UK consumer book sales climbed 7% to £2.1bn last year as people "rediscovered their love of reading" in lockdown, the industry body says.
Demand for fiction and non-fiction jumped, while audio-book sales were up 37%, the Publishers Association said.
Bestsellers included The Thursday Murder Club by Richard Osman, Girl, Woman, Other by Bernardine Evaristo and 7 Ways by Jamie Oliver.
But educational book sales slumped as schools were shut for months.
Stephen Lotinga, chief executive of the Publishers' Association, said: "It's clear that many people rediscovered their love of reading last year and that publishers were able to deliver the entertaining and thought-provoking books that so many of us needed.
"But we shouldn't ignore the fact that it's been a particularly challenging year for education publishers and many smaller publishers.
"It's also been a hugely difficult time for many booksellers and authors whose livelihoods have been enormously disrupted."
Bestselling consumer titles in 2020
- The Boy, the Mole, the Fox and the Horse by Charlie Mackesy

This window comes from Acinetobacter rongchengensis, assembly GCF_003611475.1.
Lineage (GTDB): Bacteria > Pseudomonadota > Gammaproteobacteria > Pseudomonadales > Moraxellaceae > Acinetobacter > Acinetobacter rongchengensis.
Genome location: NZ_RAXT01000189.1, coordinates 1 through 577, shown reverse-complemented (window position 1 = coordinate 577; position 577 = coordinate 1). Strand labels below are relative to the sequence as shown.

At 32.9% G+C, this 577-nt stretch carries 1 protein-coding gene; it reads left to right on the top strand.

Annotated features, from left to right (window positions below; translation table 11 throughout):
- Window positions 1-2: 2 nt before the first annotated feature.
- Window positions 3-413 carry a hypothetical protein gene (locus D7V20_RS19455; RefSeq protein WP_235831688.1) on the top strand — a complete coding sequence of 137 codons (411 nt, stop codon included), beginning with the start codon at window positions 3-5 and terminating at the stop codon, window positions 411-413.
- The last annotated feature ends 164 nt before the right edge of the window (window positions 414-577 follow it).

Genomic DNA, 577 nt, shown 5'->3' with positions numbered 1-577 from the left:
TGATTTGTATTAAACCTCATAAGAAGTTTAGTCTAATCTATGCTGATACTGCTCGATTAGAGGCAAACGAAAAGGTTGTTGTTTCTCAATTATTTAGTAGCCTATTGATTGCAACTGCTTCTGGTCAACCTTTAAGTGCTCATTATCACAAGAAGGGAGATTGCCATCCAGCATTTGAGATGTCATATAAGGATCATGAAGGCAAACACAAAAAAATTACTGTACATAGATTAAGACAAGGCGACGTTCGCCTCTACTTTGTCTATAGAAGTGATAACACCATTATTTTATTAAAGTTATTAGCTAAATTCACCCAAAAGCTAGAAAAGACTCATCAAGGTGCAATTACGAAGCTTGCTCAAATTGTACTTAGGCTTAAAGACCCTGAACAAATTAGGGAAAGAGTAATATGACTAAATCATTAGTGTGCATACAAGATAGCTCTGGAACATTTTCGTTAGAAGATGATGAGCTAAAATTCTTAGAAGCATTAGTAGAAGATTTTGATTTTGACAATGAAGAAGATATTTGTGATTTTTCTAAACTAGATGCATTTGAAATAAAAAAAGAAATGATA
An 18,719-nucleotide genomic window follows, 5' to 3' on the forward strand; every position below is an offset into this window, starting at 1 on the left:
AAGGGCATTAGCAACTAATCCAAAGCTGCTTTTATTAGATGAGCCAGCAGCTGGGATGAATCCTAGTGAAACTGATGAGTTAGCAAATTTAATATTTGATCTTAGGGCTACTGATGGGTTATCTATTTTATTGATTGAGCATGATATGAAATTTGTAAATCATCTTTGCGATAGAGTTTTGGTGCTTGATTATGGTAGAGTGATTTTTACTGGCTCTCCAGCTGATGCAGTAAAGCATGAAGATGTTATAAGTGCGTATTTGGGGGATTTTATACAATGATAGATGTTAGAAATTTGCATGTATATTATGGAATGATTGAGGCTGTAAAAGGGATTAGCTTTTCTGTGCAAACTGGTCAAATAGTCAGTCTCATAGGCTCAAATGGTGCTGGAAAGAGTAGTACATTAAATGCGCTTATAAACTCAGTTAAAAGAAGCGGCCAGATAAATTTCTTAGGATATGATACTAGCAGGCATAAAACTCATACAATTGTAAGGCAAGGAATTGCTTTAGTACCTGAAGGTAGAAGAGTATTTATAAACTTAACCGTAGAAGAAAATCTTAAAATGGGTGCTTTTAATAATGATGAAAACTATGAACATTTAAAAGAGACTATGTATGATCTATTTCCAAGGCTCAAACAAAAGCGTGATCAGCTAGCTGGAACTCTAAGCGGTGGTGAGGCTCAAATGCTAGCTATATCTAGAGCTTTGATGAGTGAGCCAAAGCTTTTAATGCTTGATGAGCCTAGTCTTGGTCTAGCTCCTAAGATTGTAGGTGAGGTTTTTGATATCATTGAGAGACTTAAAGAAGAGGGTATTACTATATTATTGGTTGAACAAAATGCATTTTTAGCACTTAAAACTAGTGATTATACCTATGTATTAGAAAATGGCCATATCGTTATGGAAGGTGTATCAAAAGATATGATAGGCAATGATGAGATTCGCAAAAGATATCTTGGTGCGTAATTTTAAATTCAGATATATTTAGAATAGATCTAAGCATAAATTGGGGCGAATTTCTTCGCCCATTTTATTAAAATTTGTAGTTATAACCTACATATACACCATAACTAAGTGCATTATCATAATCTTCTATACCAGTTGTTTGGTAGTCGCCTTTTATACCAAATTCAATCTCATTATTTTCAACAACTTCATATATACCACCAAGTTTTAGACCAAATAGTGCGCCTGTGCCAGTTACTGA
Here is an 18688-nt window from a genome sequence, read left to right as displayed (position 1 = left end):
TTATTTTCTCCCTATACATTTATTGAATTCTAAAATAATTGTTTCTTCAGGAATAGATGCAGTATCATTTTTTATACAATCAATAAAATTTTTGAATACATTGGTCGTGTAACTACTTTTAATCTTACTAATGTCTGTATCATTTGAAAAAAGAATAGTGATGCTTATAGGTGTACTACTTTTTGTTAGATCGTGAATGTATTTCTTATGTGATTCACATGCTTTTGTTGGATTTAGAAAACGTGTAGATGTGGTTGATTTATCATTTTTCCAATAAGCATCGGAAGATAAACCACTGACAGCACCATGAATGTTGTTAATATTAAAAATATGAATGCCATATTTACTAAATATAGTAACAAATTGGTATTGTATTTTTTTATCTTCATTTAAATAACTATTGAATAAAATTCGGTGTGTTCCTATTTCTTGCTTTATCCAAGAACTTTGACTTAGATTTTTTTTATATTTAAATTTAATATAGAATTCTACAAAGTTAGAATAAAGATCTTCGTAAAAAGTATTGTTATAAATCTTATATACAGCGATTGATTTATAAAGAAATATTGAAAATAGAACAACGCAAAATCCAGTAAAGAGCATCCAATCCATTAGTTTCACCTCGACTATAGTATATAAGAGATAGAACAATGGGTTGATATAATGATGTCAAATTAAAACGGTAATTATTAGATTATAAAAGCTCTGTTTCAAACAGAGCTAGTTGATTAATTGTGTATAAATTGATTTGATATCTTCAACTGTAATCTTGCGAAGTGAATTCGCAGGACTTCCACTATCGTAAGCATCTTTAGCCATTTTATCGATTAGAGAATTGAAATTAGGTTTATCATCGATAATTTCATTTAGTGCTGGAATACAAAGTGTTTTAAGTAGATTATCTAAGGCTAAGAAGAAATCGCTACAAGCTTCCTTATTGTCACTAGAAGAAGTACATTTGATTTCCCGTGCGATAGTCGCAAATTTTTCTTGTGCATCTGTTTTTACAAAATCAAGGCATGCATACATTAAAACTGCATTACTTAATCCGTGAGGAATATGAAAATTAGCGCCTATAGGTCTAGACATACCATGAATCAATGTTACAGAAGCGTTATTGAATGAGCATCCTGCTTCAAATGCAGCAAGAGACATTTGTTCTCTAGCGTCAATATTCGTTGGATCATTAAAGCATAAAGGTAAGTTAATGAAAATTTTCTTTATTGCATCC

- The Thursday Murder Club by Richard Osman
- Pinch of Nom: Everyday Light
- The World's Worst Parents by David Walliams and Tony Ross
- Girl, Woman, Other by Bernardine Evaristo
- Where the Crawdads Sing by Delia Owens
- Code Name Bananas by David Walliams and Tony Ross
- 7 Ways by Jamie Oliver
- Pinch of Nom
- Pinch of Nom: Quick and Easy
According to the association, total UK publishing sales - including consumer, educational and academic titles - rose 2% in 2020 to £6.4bn.
The consumer market performed particularly well, with sales of fiction up 16% and non-fiction by 4%. Print accounted for £1.7bn of those sales (up 4%) while for digital it was £418m, up 24%.
Other bestselling titles included The Mirror and the Light by Hilary Mantel and Barack Obama's memoir A Promised Land, published in November, which sold well in audio.
The UK's enormous academic publishing industry also remained in good shape, with total income up 3% at £3.3bn. But sales of school textbooks and word books fell by a fifth.
Mr Lotinga said: "With bookshops now able to reopen, and physical events returning, we are optimistic that people will soon be able to enjoy books together again.
"We need to harness this return to reading and build on the huge opportunity this presents to everyone."